Emotional resonance is a human calculation. Despite the fact that some people like to think that they can “program” and predict the emotions and reactions of others, this is rarely (if ever) true. Humans are the very definition of unpredictable, and to think that you can “game” someone’s reactions is pure hubris.

Community Is the Angel of Loyalty and Second Chances

Patel’s post examines the “emotional resonance” dynamic from three angles within the context of fundraising, particularly at the seed level. The first, and by far most important of these, is the people angle. People are what your company is made up of, and what you build your community around.

Belief in a company’s prospects in the end comes down to the people running it and building it. It comes down to how they see (or don’t see) themselves and their customers. Community is the angel of loyalty and second chances; when something goes wrong (and many, many things inevitably will), community is the thing that will keep your wheels turning long enough to get past the potholes.

Arguably the best investment any team and/or company can make is in the development of their communal dynamics. In people-based industries like music, media, social, messaging, and even news, if your community sucks, you’re dead (Ello seems to come to mind here). When you’ve built a community that rallies around your team and your product/service, people take note, and it’s a lot easier to make them believe. Dynamic, loyal communities of people are magnetic, and groups of disengaged, fly-by-night users are not, it’s that simple. Be magnetic. Be so magnetic that people can’t stand not to be around you.

Potential Is a Human Calculation

The second point which Patel brings up is potential. Potential is a little more intricate because it’s based so much on the people factor. As per Patel’s argument, make VC’s (or anybody) feel that they need to be a part of the problem you’re solving. This in effect is an extension of the first point, as it’s a similar human calculation, understanding what types of things the VC/person identifies with. How do they see themselves outside the office, and what excites them? Identify the VC’s who will look at your company and get that fire in their belly. In the case of music, for example, find those people who are true fans. The ones who go to concerts, make musical analogies, and wanted to be rock stars at some point in their lives. Find the people who speak your language, that’s the real potential. Some people call this “targeting” but I just think of it as “who do I want to go to a concert with and introduce to the band afterwards.”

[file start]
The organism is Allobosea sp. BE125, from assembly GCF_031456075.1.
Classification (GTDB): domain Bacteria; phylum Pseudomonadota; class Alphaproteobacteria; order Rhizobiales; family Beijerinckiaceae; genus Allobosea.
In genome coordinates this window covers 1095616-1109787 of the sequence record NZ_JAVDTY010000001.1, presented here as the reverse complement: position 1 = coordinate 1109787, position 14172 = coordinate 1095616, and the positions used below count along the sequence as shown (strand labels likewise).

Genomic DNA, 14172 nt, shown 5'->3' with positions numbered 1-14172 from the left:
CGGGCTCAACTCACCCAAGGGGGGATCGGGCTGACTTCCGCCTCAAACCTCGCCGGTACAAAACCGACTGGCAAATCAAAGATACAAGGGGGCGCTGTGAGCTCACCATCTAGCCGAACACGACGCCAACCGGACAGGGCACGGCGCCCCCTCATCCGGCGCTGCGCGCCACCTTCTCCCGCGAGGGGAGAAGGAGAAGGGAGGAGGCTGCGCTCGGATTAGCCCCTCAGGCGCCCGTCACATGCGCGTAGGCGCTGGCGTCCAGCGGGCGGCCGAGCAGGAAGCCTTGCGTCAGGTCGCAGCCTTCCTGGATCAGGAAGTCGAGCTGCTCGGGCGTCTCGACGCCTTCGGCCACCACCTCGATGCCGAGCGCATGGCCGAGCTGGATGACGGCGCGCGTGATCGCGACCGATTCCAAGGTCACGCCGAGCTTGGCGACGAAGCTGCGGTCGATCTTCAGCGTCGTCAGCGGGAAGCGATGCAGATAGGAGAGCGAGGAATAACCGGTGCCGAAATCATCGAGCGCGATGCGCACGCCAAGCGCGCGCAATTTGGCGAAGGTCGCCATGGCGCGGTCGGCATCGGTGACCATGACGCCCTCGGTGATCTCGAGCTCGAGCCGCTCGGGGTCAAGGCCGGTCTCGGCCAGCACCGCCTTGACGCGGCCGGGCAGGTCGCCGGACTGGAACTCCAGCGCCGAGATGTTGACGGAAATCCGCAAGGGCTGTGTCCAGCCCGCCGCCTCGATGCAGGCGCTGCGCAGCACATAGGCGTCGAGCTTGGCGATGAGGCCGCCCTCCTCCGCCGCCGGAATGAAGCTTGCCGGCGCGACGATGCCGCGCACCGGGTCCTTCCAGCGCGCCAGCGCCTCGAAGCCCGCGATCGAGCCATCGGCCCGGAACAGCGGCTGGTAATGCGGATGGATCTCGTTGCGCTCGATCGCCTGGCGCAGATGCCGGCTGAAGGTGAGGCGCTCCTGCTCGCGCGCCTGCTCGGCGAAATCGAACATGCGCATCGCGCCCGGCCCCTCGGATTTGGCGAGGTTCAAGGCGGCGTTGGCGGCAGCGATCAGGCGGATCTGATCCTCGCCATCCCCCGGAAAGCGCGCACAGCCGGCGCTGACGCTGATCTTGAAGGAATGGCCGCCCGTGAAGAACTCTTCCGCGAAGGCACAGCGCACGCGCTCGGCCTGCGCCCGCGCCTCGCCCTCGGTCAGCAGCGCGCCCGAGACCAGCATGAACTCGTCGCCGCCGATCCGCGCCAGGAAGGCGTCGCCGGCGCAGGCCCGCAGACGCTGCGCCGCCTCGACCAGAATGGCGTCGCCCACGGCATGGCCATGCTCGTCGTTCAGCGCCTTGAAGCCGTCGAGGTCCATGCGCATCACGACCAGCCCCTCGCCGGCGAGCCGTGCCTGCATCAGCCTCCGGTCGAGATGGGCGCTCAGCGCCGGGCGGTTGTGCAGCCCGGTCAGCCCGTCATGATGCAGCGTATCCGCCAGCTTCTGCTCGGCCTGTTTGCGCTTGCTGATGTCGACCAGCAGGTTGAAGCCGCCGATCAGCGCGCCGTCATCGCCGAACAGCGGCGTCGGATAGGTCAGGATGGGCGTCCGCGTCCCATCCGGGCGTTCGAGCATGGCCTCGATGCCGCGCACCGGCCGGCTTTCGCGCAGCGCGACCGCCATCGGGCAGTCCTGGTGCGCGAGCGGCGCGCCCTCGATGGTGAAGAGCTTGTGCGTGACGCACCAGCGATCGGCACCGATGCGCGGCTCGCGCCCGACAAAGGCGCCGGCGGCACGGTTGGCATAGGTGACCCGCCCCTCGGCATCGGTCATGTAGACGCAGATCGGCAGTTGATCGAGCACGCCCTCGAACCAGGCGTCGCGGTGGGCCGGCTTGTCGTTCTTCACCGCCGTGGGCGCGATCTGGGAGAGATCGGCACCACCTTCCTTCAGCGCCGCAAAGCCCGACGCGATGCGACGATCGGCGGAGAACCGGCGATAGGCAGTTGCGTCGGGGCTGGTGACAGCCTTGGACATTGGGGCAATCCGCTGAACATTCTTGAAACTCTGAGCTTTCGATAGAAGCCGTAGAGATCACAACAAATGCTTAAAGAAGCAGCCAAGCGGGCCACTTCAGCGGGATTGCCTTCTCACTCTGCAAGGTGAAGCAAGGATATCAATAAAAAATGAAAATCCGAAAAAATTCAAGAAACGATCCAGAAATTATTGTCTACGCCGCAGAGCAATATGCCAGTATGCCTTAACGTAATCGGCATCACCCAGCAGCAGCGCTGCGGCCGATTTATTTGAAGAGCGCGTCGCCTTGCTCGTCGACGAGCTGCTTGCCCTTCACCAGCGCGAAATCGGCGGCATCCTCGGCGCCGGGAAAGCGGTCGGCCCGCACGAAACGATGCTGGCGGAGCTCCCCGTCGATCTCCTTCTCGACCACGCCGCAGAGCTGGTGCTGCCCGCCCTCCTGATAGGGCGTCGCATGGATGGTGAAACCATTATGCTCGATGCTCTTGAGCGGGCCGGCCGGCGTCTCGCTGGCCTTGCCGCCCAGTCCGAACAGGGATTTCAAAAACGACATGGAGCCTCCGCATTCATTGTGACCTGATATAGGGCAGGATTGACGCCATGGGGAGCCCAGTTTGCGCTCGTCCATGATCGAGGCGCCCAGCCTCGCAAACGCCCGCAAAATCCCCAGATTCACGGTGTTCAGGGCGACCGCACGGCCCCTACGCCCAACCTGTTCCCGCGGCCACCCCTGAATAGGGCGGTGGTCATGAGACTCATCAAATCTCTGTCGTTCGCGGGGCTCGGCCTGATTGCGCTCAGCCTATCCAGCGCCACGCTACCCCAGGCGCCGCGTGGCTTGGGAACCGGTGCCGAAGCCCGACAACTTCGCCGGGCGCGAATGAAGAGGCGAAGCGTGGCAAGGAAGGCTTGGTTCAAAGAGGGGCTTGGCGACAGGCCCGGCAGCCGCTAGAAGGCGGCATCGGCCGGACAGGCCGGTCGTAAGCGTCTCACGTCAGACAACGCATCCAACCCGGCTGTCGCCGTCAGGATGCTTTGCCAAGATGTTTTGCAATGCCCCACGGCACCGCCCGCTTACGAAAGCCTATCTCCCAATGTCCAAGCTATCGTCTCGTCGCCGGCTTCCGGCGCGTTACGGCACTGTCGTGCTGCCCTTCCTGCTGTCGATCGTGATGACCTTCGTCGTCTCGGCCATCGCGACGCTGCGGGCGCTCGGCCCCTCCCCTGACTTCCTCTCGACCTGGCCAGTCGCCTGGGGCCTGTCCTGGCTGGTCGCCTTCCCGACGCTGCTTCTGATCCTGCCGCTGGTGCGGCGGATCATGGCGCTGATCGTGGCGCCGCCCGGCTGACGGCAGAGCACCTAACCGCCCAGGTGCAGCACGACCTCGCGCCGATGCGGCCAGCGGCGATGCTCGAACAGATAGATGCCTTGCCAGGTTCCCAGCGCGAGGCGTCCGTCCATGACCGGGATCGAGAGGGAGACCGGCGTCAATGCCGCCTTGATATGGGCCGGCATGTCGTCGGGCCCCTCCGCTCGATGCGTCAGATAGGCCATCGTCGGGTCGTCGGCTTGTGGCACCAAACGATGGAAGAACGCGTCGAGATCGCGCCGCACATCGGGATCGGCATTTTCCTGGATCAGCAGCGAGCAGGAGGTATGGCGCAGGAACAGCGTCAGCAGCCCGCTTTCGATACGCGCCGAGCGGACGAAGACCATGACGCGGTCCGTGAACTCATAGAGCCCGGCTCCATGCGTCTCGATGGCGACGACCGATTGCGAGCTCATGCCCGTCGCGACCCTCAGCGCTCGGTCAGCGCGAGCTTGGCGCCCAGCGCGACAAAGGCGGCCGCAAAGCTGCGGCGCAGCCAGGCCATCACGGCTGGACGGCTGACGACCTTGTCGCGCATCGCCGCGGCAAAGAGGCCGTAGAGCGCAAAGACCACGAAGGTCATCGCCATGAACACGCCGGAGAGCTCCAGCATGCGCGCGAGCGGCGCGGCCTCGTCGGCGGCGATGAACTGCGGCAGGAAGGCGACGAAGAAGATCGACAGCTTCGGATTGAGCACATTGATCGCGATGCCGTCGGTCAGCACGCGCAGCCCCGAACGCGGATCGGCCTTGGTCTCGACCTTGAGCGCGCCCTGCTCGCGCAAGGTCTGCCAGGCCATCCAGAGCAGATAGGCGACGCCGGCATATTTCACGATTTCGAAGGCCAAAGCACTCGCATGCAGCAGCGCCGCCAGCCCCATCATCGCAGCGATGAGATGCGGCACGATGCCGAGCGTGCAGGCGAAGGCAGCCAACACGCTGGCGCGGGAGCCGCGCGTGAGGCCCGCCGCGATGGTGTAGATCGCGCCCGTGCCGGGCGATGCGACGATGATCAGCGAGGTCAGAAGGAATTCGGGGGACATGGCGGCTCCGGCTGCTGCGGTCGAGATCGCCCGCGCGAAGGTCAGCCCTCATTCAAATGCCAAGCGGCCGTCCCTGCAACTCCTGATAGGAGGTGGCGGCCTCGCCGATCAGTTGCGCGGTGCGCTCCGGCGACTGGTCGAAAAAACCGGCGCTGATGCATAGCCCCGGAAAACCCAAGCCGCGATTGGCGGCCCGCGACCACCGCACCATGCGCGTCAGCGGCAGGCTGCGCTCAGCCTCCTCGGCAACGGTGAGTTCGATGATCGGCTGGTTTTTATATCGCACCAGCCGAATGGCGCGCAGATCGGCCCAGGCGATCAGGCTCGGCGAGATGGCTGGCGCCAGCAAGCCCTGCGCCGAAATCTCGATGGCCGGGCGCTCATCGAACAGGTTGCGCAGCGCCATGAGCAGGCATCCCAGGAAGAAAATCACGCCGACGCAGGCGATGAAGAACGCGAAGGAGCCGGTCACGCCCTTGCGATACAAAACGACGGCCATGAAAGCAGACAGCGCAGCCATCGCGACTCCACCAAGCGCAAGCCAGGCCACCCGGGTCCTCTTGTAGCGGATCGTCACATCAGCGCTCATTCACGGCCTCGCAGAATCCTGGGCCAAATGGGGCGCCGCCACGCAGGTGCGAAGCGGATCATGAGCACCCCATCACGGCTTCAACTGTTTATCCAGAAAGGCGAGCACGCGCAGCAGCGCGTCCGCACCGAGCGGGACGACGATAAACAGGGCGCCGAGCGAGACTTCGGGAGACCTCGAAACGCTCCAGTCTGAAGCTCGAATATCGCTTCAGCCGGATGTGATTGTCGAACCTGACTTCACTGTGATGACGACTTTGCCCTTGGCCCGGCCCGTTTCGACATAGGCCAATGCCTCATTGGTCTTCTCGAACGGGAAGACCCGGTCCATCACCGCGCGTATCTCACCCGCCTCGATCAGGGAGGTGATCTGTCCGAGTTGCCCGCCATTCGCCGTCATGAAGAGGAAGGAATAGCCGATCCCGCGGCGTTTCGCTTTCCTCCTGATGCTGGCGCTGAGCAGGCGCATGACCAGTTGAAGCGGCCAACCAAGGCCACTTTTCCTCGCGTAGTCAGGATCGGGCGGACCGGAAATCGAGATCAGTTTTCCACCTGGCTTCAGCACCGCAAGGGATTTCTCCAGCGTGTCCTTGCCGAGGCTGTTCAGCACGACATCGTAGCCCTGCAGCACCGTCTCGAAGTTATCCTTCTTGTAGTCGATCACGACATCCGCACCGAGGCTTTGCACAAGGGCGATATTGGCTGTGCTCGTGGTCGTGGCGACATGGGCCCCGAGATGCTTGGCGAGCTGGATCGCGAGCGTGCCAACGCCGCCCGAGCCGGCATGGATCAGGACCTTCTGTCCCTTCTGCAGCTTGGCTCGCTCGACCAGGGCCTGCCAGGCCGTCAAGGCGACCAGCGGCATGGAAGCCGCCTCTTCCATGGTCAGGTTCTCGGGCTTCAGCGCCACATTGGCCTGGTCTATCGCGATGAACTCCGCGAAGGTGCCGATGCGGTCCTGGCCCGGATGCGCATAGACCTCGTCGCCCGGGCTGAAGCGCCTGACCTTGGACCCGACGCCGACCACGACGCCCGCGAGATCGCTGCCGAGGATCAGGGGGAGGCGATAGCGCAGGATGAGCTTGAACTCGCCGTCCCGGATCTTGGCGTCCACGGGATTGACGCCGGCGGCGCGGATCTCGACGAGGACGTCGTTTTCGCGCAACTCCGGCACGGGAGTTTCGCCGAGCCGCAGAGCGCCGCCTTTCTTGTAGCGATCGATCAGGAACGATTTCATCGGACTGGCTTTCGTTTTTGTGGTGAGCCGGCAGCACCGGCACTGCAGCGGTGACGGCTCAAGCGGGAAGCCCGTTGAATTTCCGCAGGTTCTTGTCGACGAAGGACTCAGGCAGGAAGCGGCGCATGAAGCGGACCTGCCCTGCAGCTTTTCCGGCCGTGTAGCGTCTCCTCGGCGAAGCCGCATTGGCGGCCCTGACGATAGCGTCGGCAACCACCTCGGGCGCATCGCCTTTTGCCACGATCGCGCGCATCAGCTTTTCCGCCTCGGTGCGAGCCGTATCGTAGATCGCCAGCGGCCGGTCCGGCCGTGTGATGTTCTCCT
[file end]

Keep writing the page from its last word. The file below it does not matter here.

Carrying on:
Proof and Magnetism

Proof is the last thing Patel brings up. He notes that as an early stage company you won’t have it anyway, so just accept that and move on. Proof is demonstrated by belief. Belief is exhibited less by numbers and more by people and emotional resonance. It’s a calculation that even if the numbers don’t look good, that person or team can figure out a way out of the quagmire. Magnetism is the child of positivity, vision, and tenacity. It is so attractive precisely because it creates in people’s minds a sort of fabricated exclusivity; a feeling that if they’re not the ones to surround you then it will be someone else, and that in itself is an attractive trait. Be stupidly magnetic, the rest will follow.